posted Friday, 18 June 2010
The piece of paper had one word on it: Twilight.
It happened in a busy pub while I was standing at the bar trying to make myself be seen by the barman. I generally have trouble getting drinks at bars – it’s as if I am invisible.
Anyway, that evening, I managed finally to catch the barman’s eye with the first few words of my order spoken out loud already a few times: “A pint of Extra Cold Guinness...” and, as this happened, I felt someone touch my hand (the one not holding out the ten pound note pleadingly to the barman), then placing there, as I instinctively took it, a piece of paper. I sensed it was a woman but I did not see her as she vanished into the hubbub behind me.
“...and a glass of Twilight, please, “ I confirmed.
“Ice and lemon?” immediately retorted the barman.
I returned to the table, reserved with a bag and two coats, and placed both drinks in position. I sat down in one of the seats and suddenly took the opportunity to inspect the piece of paper whereby I confirmed a presumption of what was written on it.
“Someone just passed me a piece of paper at the bar,” I told Susan as she returned from the Ladies. She had evidently risked leaving our table and belongings unattended but, in my present mood, I was averse to complaining. In fact, it had not crossed my mind at all. Hindsight was wonderful.
“What’s on it?”
“Nothing. It’s completely blank.”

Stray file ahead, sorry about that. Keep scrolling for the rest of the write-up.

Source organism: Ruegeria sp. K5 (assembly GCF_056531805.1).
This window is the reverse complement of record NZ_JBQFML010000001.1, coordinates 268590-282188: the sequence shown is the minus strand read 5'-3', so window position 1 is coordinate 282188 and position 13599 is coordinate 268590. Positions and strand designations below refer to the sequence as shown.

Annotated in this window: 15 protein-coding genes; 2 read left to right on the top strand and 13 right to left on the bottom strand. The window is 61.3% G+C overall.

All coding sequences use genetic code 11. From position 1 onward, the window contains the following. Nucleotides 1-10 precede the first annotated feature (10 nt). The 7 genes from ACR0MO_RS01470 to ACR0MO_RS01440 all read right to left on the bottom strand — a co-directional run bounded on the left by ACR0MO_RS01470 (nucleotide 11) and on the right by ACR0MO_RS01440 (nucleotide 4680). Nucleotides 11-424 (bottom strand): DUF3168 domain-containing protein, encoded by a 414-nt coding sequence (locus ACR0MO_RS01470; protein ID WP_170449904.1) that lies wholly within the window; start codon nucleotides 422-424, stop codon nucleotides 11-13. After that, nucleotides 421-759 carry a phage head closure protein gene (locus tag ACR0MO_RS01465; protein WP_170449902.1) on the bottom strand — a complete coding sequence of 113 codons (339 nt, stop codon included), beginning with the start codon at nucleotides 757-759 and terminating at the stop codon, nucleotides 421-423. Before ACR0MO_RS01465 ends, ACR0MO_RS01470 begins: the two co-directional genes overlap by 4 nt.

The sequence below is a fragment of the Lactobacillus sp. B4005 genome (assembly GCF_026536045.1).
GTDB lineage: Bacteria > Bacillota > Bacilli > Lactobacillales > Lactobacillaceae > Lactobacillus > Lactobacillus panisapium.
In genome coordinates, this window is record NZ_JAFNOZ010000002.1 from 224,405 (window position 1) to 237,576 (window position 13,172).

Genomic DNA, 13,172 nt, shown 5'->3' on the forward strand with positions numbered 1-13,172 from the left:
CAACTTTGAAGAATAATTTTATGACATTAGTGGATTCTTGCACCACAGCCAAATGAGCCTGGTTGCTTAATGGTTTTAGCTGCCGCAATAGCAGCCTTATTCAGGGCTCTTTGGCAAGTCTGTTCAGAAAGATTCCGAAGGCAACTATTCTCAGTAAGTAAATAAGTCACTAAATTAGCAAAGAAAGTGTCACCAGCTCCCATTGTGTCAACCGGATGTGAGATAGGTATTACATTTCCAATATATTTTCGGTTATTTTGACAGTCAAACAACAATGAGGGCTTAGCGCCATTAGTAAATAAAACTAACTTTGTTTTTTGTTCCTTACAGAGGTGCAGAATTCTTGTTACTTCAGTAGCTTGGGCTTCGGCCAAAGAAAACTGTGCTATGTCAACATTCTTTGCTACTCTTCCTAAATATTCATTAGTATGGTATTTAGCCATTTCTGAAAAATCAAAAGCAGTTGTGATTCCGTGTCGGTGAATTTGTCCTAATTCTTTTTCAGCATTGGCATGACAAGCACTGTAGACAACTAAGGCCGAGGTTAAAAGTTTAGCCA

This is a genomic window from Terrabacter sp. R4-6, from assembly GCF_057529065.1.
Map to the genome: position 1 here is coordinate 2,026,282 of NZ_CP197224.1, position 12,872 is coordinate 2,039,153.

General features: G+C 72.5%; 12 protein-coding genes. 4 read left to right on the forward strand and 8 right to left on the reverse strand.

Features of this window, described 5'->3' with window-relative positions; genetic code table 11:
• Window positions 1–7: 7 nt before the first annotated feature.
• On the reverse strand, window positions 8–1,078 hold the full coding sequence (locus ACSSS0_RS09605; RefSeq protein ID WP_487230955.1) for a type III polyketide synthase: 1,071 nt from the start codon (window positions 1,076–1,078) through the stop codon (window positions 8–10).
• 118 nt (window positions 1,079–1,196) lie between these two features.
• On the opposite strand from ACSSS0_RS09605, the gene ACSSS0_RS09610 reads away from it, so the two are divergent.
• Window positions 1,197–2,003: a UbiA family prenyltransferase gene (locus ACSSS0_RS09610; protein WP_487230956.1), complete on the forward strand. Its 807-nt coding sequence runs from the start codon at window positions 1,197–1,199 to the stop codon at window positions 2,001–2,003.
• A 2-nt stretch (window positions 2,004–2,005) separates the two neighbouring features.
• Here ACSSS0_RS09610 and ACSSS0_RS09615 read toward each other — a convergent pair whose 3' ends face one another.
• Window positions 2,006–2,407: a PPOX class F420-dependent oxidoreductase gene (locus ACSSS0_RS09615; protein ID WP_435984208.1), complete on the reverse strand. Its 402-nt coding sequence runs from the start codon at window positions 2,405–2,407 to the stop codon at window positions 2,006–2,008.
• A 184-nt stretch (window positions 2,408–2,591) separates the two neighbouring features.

“What’s this drink? It’s not a Pepsi.”
I scrutinised the wine-glass shaped glass containing a liquid that seemed to give off its own light, a dull glow from amid a dark centre. A centre as dark as my Guinness, if not darker. It was like no drink I had seen before.
“Well, it certainly doesn't seem like a Pepsi,” I agreed, scratching my head. “Try it.”
“You try it,” said Susan.
I picked it up and took a sip. There was no taste at all, indeed no relative temperature to gauge how cold it was. If a drink could be completely bland, this was it. A warm sensation however hit my stomach –
“Hmm, it’s strangely not unpleasant. Try it.” Then I remembered that Susan never drank from glasses that others had used – even me. Me the person she often kissed. “Well, shall I get you a Pepsi?”
She nodded. I visited the bar again and undertook the whole procedure of catching the barman’s eye. This time it was even busier and I felt even more invisible. Less or more invisible seemed a strange way to put it, but my mind must have been slightly off-kilter. That drink - despite its lack of taste - must have carried a kick. One sip and I was anybody’s. Just another outstretched hand, this time with a five pound note in it, pleading for attention – for some acknowledgement that I was there. Tears falling down the cheeks with no salt in them...
I turned to seek re-assurance from Susan. She wasn’t there. Caught short again, no doubt.
I looked down at my hand. The five pound note held out in it was completely blank.
('Twilight' was speed-written at the Clacton writer's group last night and typed out above with slight revisions today)